Saturday, July 22, 2017


Our S(h)ipping Reporter  turns up   so many strange , dog-eared pieces of  ephemera    and  odd   items which appear to have been scavenged  from  municipal tips  late at  night   that  we  may have to  regularly steam clean  the  Little Darwin office  to prevent  an outbreak  of   scurvy  and  yellow journalism , the  latter spreading  like  mad  in  syndicated  columns and  in  shockjocks  . 
It  has been suggested that  he was secretly , officially  appointed  Receiver of Wreck in  North  Australian  waters   so  anything  unusual washed  ashore  or vessels   aground  on  the Great  Barrier  Reef  should  be  handed  over  to  him .
 Smelling like a codfish, he waltzed   into the  office rejoicing over his  latest  find-the above  vintage  piece of sheet  music, My Song of the Nile ,  its spine reinforced by a  piece of  floral material  applied  by a sewing  machine , bearing the  penned name of  Page  and  the  date  17/2/1931.
It was the theme song  from the 1929  First National Vitaphone Picture   Drag ,    now described as a "lost silent  film ", supposedly   sung  by  heart-throb  Richard  Barthelmess ,  which  reached  number  17  for one week on the US Billboard chart that year . It seems  Richard  could make the damsels melt  as  the  shot below  of  him    from  the 1930  movie Weary River shows.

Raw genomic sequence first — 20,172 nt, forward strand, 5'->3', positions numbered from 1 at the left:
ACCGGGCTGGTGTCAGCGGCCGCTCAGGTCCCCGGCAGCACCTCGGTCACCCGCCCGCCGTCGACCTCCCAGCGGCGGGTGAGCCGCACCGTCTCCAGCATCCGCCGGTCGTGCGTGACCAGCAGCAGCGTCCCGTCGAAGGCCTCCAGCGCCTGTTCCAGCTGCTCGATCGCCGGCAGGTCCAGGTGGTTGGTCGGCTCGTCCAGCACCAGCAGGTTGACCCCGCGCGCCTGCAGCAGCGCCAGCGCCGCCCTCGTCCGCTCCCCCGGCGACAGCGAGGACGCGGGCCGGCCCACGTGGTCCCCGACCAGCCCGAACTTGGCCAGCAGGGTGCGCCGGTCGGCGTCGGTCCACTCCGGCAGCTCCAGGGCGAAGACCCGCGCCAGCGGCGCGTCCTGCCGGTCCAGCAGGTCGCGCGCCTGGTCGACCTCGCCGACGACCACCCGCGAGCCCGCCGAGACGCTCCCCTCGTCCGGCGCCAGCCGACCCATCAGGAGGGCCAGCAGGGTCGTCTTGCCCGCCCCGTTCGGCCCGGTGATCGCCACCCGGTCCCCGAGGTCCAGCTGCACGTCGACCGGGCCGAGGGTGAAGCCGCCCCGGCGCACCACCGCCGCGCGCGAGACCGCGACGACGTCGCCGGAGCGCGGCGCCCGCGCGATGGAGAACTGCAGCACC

My Song of the Nile lyrics , with instructions for ukulele players ,  tell of  a pyramid of dreams  where the Star of Allah  brightly beams . Hopefully, desert  stars  will  guide his love to his arms on a couch of  moonbeams on the sand. (Sand could  cause  a major problem , you  would  think ) . This  Cleopatra  like  beauty is  urged  to stop dreaming ! Love, love , love while you may , too  soon  youth  fades  away , so  join in  the   song . 
It  sounds like the seductive words of  the great lover of the 1920s, The   Shiek, Italian-American actor   Rudolph Valentino , not  Dick Barthelmess. 

The Drag movie appears  to have   had a  run in Melbourne in 1929, causing   the hearts of  many colonial women   dressed  in  fur coats  to  flutter ... as the savage  Depression set in .